August in the hills with Chris Horne
Hymenophyllum dilatatum, matua mauku, irirangi
Origin of the names
Hymenophyllum means ‘membranous leaf’. The Greek word for ‘membrane’ is ‘hymen’, and for ‘leaf’ is ‘phyllon’; ‘dilatatum’ comes from the Latin word meaning ‘broadened, expanded’. Note: ‘irirangi’ is also the name of Hymenophyllum demissum described in July’s Tramper. Matua means ‘parent’, or more particularly ‘father’; mauku is the name applied to filmy ferns in general. There is no English name for matua mauku.
Distribution and habitat
Matua mauku grows on Te Ika a Māui/North Island, Te Wai Pounamu/South Island, and Rakiura/Stewart, Rekohu/Chatham and Auckland islands. It is common throughout, in coastal to montane forests, except for the drier parts of the eastern South Island. It usually perches as an epiphyte on trees; it also grows on fallen trunks, sometimes on banks, and rarely on the ground.
Matua mauku has a slender, wiry, long-creeping rhizome.
Matua mauku is NZ’s largest filmy fern, and one of the most distinctive in the genus. The stalks/stipes are 2-15 cm long, stout, smooth, with narrow wings for some of their length. The stems/rachises have broad wings along their length. The fronds are 8-40 cm long x 4-15 cm wide, ovate or narrowly ovate, bright green and smooth. The pinnae/segments are 2-3 mm wide. Because matua mauku’s fronds are mostly one cell thick and translucent, like those of Leptopteris hymenophylloides and L. superba, (Tramper May and June 2017), it can easily be confused with those two species when they are immature.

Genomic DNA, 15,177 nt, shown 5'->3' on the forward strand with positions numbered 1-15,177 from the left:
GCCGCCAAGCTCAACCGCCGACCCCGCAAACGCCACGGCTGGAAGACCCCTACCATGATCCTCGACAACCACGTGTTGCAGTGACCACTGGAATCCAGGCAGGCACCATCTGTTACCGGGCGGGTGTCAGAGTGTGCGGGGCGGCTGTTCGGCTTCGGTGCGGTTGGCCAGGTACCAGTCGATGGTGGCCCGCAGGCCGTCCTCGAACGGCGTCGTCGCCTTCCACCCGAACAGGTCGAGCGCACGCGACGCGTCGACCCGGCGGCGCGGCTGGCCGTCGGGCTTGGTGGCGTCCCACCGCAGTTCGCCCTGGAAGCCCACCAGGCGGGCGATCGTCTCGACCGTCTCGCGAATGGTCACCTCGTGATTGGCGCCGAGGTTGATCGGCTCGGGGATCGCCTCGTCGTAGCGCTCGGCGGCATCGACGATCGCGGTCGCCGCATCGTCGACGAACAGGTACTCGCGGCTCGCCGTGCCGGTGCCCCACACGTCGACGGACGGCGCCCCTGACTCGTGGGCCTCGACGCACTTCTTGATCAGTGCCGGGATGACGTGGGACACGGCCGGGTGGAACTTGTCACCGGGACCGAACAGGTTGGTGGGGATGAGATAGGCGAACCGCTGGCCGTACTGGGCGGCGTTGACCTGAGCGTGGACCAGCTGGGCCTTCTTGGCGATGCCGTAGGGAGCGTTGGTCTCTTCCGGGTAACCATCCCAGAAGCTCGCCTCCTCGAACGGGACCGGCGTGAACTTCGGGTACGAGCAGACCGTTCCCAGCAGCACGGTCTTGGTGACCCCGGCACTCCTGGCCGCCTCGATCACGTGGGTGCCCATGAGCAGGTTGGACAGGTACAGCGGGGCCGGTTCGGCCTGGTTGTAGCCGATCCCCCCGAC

The spores are held in very broad sori which develop slightly sunk into the ends of the broad pinnae/segments – see image.
There are no recorded Māori or Pākeha uses for matua mauku. Where to look for matua mauku Look for this widespread fern when you tramp in lowland to montane forests, e.g., in Otari-Wilton’s Bush and in the Rimutaka and Tararua ranges. Look for its smooth fronds with smooth margins, the broad flat wing along the stem/rachis and much of the stalk/stipe, and the very broad segments/pinnae. It is worth carrying a hand lens to study these features.